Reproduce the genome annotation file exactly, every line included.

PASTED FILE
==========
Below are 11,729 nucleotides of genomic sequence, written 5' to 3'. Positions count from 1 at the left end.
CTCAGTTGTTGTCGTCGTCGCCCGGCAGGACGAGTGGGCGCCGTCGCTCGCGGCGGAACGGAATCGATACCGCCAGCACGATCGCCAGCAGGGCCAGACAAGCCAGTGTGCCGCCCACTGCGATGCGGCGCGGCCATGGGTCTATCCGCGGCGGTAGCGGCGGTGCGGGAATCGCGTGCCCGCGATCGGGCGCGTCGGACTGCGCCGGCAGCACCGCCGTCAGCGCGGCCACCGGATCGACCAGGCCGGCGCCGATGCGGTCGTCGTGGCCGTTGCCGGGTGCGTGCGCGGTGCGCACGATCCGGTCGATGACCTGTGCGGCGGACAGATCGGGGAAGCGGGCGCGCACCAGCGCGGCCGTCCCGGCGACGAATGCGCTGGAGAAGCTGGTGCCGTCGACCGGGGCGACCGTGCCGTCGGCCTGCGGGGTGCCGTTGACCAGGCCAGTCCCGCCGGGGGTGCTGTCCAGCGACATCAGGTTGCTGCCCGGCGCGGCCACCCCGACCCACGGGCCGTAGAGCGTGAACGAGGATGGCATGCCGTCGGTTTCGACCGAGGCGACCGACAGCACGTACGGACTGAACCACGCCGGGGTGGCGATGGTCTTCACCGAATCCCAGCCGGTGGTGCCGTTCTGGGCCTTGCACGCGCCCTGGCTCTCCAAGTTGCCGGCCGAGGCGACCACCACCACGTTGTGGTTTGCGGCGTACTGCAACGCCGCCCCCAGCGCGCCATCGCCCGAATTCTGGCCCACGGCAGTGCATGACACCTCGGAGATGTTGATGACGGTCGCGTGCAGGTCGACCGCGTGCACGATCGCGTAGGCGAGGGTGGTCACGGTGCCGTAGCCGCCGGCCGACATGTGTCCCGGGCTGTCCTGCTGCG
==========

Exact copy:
Below are 11,729 nucleotides of genomic sequence, written 5' to 3'. Positions count from 1 at the left end.
CTCAGTTGTTGTCGTCGTCGCCCGGCAGGACGAGTGGGCGCCGTCGCTCGCGGCGGAACGGAATCGATACCGCCAGCACGATCGCCAGCAGGGCCAGACAAGCCAGTGTGCCGCCCACTGCGATGCGGCGCGGCCATGGGTCTATCCGCGGCGGTAGCGGCGGTGCGGGAATCGCGTGCCCGCGATCGGGCGCGTCGGACTGCGCCGGCAGCACCGCCGTCAGCGCGGCCACCGGATCGACCAGGCCGGCGCCGATGCGGTCGTCGTGGCCGTTGCCGGGTGCGTGCGCGGTGCGCACGATCCGGTCGATGACCTGTGCGGCGGACAGATCGGGGAAGCGGGCGCGCACCAGCGCGGCCGTCCCGGCGACGAATGCGCTGGAGAAGCTGGTGCCGTCGACCGGGGCGACCGTGCCGTCGGCCTGCGGGGTGCCGTTGACCAGGCCAGTCCCGCCGGGGGTGCTGTCCAGCGACATCAGGTTGCTGCCCGGCGCGGCCACCCCGACCCACGGGCCGTAGAGCGTGAACGAGGATGGCATGCCGTCGGTTTCGACCGAGGCGACCGACAGCACGTACGGACTGAACCACGCCGGGGTGGCGATGGTCTTCACCGAATCCCAGCCGGTGGTGCCGTTCTGGGCCTTGCACGCGCCCTGGCTCTCCAAGTTGCCGGCCGAGGCGACCACCACCACGTTGTGGTTTGCGGCGTACTGCAACGCCGCCCCCAGCGCGCCATCGCCCGAATTCTGGCCCACGGCAGTGCATGACACCTCGGAGATGTTGATGACGGTCGCGTGCAGGTCGACCGCGTGCACGATCGCGTAGGCGAGGGTGGTCACGGTGCCGTAGCCGCCGGCCGACATGTGTCCCGGGCTGTCCTGCTGCG